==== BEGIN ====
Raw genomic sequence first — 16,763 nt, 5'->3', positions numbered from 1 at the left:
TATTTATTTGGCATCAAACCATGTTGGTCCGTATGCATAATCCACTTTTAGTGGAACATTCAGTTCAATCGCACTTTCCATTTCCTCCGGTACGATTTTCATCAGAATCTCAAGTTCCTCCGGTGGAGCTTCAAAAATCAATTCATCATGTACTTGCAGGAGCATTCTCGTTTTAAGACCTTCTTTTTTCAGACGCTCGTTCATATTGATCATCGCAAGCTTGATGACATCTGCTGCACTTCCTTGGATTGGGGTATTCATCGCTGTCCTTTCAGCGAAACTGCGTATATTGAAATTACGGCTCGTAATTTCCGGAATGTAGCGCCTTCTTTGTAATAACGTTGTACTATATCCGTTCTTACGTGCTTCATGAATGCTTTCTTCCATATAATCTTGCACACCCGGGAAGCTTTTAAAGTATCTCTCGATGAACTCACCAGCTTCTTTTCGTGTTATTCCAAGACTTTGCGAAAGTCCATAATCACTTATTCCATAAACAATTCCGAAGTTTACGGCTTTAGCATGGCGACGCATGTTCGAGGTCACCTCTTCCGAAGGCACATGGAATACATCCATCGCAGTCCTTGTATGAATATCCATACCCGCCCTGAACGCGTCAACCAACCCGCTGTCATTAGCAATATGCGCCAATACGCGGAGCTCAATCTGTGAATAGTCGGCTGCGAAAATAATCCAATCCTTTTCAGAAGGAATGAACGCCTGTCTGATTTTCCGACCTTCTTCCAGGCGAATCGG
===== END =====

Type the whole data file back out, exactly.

Raw genomic sequence first — 16,763 nt, 5'->3', positions numbered from 1 at the left:
TATTTATTTGGCATCAAACCATGTTGGTCCGTATGCATAATCCACTTTTAGTGGAACATTCAGTTCAATCGCACTTTCCATTTCCTCCGGTACGATTTTCATCAGAATCTCAAGTTCCTCCGGTGGAGCTTCAAAAATCAATTCATCATGTACTTGCAGGAGCATTCTCGTTTTAAGACCTTCTTTTTTCAGACGCTCGTTCATATTGATCATCGCAAGCTTGATGACATCTGCTGCACTTCCTTGGATTGGGGTATTCATCGCTGTCCTTTCAGCGAAACTGCGTATATTGAAATTACGGCTCGTAATTTCCGGAATGTAGCGCCTTCTTTGTAATAACGTTGTACTATATCCGTTCTTACGTGCTTCATGAATGCTTTCTTCCATATAATCTTGCACACCCGGGAAGCTTTTAAAGTATCTCTCGATGAACTCACCAGCTTCTTTTCGTGTTATTCCAAGACTTTGCGAAAGTCCATAATCACTTATTCCATAAACAATTCCGAAGTTTACGGCTTTAGCATGGCGACGCATGTTCGAGGTCACCTCTTCCGAAGGCACATGGAATACATCCATCGCAGTCCTTGTATGAATATCCATACCCGCCCTGAACGCGTCAACCAACCCGCTGTCATTAGCAATATGCGCCAATACGCGGAGCTCAATCTGTGAATAGTCGGCTGCGAAAATAATCCAATCCTTTTCAGAAGGAATGAACGCCTGTCTGATTTTCCGACCTTCTTCCAGGCGAATCGG